AadhaaraChakra: Caught in the layers of memories
By Akshatha Shetty | Published: 09th November 2012 04:18 PM |
Set in an imaginary land oscillating between the past and present, Attakkalari's latest multi-media dance production AadhaaraChakra — a Dancelogue will allow you to partake in a ritualised experience.
It is an attempt to imagine those unsung songs of our past that are littered in the landscape around us. The dancelogue will chronicle the lives of individuals caught in chaotic cityscapes of contemporary India and traverses through the layers of memory they keep in their hearts. After all, they strangely and often subliminally constitute who we are.
"The ruptured and often fragmented lives in contemporary urban cities in India become a catalyst for me to explore these memories we carry in ourselves, often without realising their presence in our midst.
The soundscape of this production also has elements of Indian classical and folk music intricately interwoven with gathered sounds from the surroundings to computer-generated futuristic scores. Therefore one could say AadhaaraChakra — a Dancelogue is truly a multimedia dance production that traverses different time zones and spatial locations mapping human experiences in the process," said Jayachandran Palazhy, who conceived and directed the project.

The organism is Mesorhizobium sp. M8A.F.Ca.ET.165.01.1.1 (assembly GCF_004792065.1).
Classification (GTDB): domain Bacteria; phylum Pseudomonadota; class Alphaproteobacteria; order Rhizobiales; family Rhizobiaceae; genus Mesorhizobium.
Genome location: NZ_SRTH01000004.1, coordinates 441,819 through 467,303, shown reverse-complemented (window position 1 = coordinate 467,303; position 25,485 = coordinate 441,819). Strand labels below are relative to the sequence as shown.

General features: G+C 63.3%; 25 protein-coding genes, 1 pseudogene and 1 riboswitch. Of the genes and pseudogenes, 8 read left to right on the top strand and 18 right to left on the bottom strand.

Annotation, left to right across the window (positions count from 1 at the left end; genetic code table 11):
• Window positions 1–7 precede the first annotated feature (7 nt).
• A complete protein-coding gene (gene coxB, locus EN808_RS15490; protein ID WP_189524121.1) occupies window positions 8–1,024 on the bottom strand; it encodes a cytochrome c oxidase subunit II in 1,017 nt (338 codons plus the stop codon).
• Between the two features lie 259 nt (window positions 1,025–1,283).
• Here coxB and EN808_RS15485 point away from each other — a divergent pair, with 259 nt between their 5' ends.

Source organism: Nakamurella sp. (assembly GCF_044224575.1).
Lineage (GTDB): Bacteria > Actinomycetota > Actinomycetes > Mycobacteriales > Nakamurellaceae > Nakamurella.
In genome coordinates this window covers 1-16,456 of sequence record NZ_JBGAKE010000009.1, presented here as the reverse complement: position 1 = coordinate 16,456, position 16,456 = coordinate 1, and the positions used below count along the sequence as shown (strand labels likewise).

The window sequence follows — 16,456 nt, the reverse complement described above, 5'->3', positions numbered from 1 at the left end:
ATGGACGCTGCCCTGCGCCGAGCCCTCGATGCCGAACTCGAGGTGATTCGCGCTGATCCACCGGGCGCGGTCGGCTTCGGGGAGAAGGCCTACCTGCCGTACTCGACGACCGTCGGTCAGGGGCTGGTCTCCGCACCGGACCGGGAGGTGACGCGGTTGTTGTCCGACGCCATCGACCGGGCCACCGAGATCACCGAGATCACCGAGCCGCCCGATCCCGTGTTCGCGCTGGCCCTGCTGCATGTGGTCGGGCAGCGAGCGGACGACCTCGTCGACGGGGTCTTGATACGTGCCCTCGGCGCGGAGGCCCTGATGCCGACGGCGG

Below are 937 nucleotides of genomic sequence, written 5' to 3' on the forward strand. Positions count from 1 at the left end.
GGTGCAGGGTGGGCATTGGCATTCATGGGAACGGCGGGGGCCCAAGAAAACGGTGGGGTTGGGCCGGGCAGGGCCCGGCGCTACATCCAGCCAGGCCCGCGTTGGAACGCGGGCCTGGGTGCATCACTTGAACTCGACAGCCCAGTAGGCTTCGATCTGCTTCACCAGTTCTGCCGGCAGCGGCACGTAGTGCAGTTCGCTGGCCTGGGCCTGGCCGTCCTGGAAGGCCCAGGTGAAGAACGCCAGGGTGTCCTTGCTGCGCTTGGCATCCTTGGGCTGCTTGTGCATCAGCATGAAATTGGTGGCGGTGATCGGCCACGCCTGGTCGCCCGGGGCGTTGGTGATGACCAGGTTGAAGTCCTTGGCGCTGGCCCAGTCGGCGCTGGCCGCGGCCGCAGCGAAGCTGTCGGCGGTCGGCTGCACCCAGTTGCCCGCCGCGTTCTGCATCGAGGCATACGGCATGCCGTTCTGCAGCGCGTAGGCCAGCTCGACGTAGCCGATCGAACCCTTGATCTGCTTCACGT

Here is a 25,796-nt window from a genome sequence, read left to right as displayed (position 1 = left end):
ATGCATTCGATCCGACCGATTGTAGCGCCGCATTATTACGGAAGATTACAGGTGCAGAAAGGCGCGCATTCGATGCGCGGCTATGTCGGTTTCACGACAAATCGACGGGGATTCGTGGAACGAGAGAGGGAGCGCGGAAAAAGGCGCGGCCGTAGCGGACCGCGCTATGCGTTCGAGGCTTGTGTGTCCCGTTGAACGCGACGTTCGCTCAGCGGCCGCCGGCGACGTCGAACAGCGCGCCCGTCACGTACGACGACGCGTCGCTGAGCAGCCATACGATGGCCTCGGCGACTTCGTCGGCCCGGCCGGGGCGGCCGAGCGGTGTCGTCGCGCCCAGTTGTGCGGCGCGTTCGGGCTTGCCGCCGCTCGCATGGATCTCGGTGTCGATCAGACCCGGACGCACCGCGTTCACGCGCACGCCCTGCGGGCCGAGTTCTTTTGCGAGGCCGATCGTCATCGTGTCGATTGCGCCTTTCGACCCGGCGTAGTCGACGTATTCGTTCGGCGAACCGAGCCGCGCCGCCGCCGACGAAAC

With the canvas being vast and complex, he chose a 'docu-fiction' narrative structure for the production. Visually, the production employs film, interactive digital technology, specially designed lighting, architecturally fashioned sets made of beautiful silk, costumes ranging from pure traditional cloths to cutting edge fashion attires.
The performance will also see a range of movement vocabulary ranging from folk to classical and martial arts to contemporary moves.
According to him, it is extremely important for a dancer to construct a form that acts as a responsive resonator where the mind, body and spirit are connected.
So, how did the whole concept of AadhaaraChakra come about? Apparently, whenever Jayachandran visited old architectural structures like temples, Islamic shrines and tombs, churches or other monuments, he would often wonder about the people who made the edifices, and what was their life like?
What relevance, associations and meanings do these buildings have in their lives?
Exploring further about life in those periods through literature, visual arts, music, dance and other performing arts, he soon realised that these buildings are indeed physical manifestation of memories.
"It is as though lives of many people and communities and the myriad events, experiences and occasions in their lives are somehow frozen in time and preserved for us to witness. They embody a period and lay witness to many lives and events of those times. In other words, these architectural monuments are spatialisations of memories. One could argue human beings are relatively impermanent carriers of memories. Similarly cities and landscapes also hold stories in them. So, this dancelogue tries to capture all those elements," said Palazhy.